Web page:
On the face of it, this sounds like all you would want right? Why would your users, developers, application support staff etc need to login to servers directly, they just use applications right? Only system administrators (sysadmins) would need to login to a server… Park that thought for now, I’ll come back to that shortly.
So what do I mean by use cases then?
- What is the role being performed? (developer, user, application administrator, database administrator etc)
- What systems need to be accessed to perform that role? (database server, application server, network router etc)
- Where do those systems need to be accessed from? (corporate desktop in a corporate network, corporate laptop from a public network etc)
- What is the minimum amount of access required to perform the role? (standard user, user access administrator, system administrator etc)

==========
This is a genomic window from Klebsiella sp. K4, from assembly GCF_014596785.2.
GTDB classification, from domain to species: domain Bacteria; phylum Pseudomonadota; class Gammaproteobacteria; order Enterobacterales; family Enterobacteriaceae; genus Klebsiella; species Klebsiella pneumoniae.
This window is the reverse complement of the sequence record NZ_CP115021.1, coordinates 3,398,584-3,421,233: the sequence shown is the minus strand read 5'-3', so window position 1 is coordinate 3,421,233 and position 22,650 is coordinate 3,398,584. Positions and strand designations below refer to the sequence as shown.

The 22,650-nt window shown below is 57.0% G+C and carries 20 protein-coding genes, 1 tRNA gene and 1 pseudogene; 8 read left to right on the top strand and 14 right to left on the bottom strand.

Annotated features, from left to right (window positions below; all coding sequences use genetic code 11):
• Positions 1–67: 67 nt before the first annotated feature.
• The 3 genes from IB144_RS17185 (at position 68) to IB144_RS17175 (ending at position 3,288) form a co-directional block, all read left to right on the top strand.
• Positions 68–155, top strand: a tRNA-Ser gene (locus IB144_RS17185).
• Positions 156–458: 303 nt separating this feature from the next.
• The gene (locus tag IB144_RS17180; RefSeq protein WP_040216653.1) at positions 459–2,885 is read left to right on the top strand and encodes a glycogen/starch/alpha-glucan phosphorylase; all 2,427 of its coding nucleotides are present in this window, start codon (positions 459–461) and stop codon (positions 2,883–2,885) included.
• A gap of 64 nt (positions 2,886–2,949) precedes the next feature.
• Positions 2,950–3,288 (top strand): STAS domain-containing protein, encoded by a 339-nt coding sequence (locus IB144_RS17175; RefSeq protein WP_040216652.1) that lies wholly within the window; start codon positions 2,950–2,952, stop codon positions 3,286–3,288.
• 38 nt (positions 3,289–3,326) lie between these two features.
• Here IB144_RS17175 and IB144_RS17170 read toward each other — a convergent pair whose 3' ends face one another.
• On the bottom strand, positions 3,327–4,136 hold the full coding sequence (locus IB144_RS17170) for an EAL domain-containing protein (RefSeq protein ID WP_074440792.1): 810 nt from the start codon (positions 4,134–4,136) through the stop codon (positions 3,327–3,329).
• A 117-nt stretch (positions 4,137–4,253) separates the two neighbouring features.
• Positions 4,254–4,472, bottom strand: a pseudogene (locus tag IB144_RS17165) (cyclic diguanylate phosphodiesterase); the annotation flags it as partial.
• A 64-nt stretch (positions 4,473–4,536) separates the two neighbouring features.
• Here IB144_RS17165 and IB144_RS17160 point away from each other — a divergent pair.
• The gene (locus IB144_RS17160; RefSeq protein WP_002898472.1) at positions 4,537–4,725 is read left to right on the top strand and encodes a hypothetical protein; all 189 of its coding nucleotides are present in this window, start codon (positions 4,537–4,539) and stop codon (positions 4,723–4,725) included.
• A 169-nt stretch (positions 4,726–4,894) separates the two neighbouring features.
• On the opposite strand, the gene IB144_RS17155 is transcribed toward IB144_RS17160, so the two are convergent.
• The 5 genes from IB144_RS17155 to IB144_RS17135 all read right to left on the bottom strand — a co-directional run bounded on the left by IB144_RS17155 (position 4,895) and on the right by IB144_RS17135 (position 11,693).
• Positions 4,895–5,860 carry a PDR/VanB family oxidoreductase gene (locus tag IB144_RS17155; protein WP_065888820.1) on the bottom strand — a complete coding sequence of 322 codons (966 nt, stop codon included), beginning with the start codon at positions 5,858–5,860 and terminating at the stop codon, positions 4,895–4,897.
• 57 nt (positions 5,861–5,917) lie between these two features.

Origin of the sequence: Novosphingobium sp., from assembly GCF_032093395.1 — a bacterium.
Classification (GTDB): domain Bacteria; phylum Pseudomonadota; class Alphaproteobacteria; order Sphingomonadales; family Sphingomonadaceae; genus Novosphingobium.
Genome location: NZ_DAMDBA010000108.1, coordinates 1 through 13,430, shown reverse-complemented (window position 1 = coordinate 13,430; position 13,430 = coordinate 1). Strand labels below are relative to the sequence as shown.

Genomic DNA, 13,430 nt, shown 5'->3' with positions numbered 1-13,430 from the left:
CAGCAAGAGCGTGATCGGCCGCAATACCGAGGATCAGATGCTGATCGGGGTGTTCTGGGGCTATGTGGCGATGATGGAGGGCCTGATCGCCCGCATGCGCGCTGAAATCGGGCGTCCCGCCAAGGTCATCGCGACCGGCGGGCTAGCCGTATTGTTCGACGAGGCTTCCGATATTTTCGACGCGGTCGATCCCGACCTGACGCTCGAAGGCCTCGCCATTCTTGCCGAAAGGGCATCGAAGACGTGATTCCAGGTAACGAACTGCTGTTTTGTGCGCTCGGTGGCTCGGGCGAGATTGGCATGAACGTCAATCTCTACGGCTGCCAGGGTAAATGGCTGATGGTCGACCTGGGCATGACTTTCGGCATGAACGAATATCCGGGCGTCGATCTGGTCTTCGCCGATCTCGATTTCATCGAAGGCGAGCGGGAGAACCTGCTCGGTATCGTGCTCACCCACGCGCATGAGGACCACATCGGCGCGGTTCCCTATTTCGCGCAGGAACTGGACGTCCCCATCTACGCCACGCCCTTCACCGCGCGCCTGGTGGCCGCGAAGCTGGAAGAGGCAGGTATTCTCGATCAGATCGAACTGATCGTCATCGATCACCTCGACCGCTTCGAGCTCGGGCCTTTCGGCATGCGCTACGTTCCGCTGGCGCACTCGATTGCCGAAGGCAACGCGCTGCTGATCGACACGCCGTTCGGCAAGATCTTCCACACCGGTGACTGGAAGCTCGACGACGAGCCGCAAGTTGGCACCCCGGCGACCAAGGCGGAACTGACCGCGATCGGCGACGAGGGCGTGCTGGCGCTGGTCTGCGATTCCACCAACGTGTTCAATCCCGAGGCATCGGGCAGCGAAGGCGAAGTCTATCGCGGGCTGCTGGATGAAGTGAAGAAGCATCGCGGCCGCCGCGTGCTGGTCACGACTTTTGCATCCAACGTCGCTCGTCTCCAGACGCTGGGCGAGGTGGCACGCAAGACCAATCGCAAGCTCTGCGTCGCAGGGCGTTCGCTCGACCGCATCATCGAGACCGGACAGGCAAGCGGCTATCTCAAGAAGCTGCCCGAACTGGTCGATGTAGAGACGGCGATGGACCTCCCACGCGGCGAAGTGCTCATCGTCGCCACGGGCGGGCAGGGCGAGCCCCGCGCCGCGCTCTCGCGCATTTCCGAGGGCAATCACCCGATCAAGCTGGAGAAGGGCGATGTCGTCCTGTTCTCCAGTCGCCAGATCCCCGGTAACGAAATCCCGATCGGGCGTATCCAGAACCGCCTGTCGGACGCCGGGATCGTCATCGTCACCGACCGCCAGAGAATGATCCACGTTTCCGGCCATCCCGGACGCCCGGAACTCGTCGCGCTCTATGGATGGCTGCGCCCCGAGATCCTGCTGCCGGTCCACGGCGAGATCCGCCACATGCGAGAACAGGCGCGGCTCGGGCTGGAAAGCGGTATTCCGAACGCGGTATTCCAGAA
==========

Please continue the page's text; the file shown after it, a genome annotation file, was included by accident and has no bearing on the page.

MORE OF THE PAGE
- How long is the access required for? (During a project, when in this job role, when deploying an application etc)
That should build up a profile of sorts of the types of users you have, and what activities they need to perform, how to perform them and the tools and access required to do so.
Roles and Responsibilities
It’s also important to know who should perform the roles mentioned. That sounds like an obvious requirement, but it is often overlooked, with several people/teams having the same access to the same systems.
For one thing, you should only give access to responsible, knowledgeable people - you’re not going to give the office junior the administrator password to your most critical system!
This leads into something known as Segregation of Duties (SoD):
Separation of duties (SoD; also known as Segregation of Duties) is the concept of having more than one person required to complete a task. It is an administrative control used by organisations to prevent fraud, sabotage, theft, misuse of information, and other security compromises.